2.7. Total Lipid Estimation

Lipid extraction from dried algal cells were carried out by chloroform:methanol extraction method [29] . Dried algal cells added with distilled water were ultrasonicated and mixed with chloroform: methanol (2:1). The mixture was left for 30 mins in a water bath (30˚C) and filtered through a Whatman No.1 filter paper. The filtrate was transferred to another screw cap tube containing NaCl solution (0.9%) and the purified chloroform layer was evaporated to a constant weight in a fuming hood under vacuum at 60˚C. The total lipid content of dry weight was calculated using the following Equation (3).


where m1 is the weight of the dried algal cells, m0 is the weight of the empty new screw cap tube and m2 is the weight of the new screw cap tube with the dried lipids.

Lipid productivity (g·L−1·d−1) was determined using the following Equation (4).


2.8. Nutrient Removal Efficiency

Urban waste water was diluted with three initial dilutions (10%, 20% and 30%) using distilled water to determine the nutrient removal efficiency of Chlorella in batch experiments for a period of 10 days. The contents of total phosphorous (P) and total nitrogen (N) before and after the cultivation period were determined [20] by centrifuging a 10 ml liquid culture sample at 8000 rpm for 10 min.

3. Results and Discussion

The urban wastewater was characterized for its physicochemical properties and the pH, electrical conductivity and temperature were 6.6 ± 0.13, 2.314 (mS·cm−1) and 30˚C. The COD, BOD and TOC of the wastewater were 697 ± 14.15 mg·L−1, 974 ± 22.04 mg·L−1 and 257 ± 27.98 mg·L−1. The total nitrogen and phosphorous were 192.27 ± 0.16 mg·L−1 and 39.97 ± 6.7 mg·L−1.

Microalgae isolated from natural environments could adapt better and produce good results [30] . It is reasonable to hypothesize that species that naturally develop in wastewater should perform better than most others in commercial scale cultivation on wastewaters. Hence urban waste water was chosen as growth medium in this study. The results showed that among the algal strains isolated from wastewater environment, Chlorella ranked among the top ones in terms of maximal growth rate and biomass productivity. The results from Table 1 indicate that the growth and biochemical composition of the C. vulgaris varied with the type of the medium used. After 10 days of cultivation, Urban Waste Water (UWW) medium obtained the maximum biomass concentration of 1.13 g·L−1 and biomass productivity of 0.19 g·L−1, which was higher than that of Bold’s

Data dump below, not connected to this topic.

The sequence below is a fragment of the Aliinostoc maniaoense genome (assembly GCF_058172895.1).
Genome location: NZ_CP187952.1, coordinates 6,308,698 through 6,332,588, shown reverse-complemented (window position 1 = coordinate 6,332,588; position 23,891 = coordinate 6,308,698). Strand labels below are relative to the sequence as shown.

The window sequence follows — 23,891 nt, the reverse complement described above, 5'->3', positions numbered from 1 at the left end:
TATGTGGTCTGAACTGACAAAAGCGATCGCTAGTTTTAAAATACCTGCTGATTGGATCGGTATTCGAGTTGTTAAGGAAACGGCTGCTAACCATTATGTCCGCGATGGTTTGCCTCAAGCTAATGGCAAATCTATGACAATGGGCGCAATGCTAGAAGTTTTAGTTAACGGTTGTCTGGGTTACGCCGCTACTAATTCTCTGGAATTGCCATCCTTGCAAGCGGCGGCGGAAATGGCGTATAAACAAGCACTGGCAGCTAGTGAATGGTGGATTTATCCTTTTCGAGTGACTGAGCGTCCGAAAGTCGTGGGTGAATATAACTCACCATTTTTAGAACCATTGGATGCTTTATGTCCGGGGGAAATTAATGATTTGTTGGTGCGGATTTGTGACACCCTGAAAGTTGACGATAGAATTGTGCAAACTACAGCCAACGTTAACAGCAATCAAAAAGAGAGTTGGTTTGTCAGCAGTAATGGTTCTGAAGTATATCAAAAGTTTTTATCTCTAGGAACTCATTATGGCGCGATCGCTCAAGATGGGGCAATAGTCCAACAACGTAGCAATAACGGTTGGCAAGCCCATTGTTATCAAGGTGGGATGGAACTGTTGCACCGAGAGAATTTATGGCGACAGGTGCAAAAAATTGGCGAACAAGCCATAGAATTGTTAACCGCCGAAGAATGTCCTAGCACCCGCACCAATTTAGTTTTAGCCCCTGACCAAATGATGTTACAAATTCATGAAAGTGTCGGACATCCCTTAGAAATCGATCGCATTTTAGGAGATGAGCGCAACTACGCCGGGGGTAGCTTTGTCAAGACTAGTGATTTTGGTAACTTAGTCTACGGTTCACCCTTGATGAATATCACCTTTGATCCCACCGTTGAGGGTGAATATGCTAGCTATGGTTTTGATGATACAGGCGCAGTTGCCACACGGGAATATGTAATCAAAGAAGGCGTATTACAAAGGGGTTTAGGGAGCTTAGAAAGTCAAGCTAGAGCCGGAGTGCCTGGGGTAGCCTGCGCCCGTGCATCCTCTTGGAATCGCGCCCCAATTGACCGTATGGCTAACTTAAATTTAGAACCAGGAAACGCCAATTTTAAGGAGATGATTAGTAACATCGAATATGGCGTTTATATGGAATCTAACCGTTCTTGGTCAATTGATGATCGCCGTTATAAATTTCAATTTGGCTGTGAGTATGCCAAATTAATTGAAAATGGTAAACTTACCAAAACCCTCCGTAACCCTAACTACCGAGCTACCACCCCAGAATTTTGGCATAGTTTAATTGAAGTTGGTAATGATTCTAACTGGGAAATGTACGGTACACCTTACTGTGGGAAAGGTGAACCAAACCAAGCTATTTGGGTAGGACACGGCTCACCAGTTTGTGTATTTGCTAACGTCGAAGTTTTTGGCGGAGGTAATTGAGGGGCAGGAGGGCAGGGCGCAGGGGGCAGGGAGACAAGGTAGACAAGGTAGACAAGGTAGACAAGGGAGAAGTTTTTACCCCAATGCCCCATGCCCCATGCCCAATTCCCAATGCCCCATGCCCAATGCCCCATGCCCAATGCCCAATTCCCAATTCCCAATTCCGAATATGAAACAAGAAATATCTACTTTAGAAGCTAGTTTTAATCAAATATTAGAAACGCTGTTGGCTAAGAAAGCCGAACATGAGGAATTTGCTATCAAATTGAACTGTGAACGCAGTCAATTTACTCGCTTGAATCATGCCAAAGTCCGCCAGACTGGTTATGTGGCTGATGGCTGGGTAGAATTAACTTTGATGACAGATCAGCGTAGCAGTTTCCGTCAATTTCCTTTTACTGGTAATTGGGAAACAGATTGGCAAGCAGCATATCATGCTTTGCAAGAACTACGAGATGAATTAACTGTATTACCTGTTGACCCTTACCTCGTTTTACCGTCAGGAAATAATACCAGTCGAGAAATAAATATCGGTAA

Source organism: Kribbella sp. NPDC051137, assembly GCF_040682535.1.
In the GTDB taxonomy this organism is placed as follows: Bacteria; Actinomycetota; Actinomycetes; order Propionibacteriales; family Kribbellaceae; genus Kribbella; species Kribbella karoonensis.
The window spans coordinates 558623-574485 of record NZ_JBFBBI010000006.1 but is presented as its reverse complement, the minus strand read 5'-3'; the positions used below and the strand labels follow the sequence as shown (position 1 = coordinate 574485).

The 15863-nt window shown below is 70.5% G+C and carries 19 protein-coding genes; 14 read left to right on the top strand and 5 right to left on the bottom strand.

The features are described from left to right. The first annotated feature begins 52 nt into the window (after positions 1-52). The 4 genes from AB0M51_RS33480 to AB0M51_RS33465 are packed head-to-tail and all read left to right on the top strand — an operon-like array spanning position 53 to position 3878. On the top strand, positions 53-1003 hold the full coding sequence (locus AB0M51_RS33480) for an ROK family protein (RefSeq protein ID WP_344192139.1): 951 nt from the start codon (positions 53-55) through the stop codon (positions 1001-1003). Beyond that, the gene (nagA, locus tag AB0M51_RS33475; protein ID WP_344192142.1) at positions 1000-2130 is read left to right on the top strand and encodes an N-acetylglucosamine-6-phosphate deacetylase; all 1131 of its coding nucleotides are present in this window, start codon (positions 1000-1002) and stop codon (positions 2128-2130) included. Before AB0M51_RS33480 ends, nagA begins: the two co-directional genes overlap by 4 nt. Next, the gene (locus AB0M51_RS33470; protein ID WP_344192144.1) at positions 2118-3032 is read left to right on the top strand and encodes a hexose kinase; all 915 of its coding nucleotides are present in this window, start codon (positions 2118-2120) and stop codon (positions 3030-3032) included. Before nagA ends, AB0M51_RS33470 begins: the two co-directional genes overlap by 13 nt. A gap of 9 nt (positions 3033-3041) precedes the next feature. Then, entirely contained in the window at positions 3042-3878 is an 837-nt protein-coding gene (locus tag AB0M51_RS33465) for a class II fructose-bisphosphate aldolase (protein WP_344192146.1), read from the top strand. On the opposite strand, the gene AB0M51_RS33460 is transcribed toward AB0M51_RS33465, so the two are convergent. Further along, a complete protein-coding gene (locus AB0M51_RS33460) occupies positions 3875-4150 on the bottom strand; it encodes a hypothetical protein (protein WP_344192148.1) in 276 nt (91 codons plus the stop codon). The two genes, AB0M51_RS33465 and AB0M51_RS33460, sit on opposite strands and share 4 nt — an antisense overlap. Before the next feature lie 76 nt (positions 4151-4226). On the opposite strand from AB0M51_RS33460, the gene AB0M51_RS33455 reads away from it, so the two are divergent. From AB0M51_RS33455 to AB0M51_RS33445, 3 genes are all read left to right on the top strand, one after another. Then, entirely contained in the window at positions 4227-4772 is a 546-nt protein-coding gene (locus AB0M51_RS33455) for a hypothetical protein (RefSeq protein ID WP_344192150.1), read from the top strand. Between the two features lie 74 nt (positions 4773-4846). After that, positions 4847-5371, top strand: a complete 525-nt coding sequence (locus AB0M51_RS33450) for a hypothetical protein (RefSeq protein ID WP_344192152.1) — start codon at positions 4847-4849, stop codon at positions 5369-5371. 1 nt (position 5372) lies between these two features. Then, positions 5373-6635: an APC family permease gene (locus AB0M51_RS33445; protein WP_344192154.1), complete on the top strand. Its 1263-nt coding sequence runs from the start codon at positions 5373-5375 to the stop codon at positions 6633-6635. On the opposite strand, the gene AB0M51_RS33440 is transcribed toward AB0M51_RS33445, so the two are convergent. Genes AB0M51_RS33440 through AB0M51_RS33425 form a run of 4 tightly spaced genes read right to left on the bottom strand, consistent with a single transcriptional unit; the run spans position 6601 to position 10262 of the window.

Table 1. Effect of growth medium on biomass production, chlorophyll biosynthesis and lipid accumulation of Chlorella vulgaris.

Basal Medium (1.09 g·L−1 and 0.17 g·L−1). This scenario was different with specific growth rate i.e. 1.12 µ·day-1 was observed in BBM where as it was 1.06 µ·day−1 in UWW. C. vulgaris has produced a biomass of 2.7 g·L−1 in urban waste water [14] and in this study 1.13 g·L−1 was obtained. Higher biomass was obtained in wastewater medium than BG11 medium [31] and similar results were produced in the present work. The chlorophyll biosynthesis increased in the Bold’s Basal Medium (BBM). The maximum chlorophyll content (11.36 mg·L−1) was obtained in BBM whereas it was 9.37 mg·L−1 in UWW medium. Total carotenoids and protein were higher in cells grown in UWW medium and recorded 4.7 and 58.7 mg·L−1 respectively. However, total carbohydrates were increased in BBM (196 mg·L−1). The biomass productivity by C. vulgaris in the urban wastewater is 0.19 g·L−1·d−1and similar values were reported earlier [32] using municipal wastewater. The other species of Chlorella grown under municipal wastewater resulted in biomass productivity of 0.055 - 0.60 g·L−1·d−1 [30] [33] [34] [35] .

For lipid contents, no statistically significant differences between the UWW and BBM were observed. However, the volumetric lipid productivities of the cultures grown in UWW were enhanced notably due to their high cell density. The highest lipid productivity of 14.31 mg·L−1·day−1 was achieved in the culture grown in UWW medium which exceeded the BBM at 1.15 fold. In a study using artificial wastewater medium by Feng et al., [36] , 42% lipid content and 147 mg·L−1·d−1 of lipid productivity were obtained from C. vulgaris whereas 8.31% and 14.31 mg·L−1·d−1 were produced in this study using urban waste water as growth medium.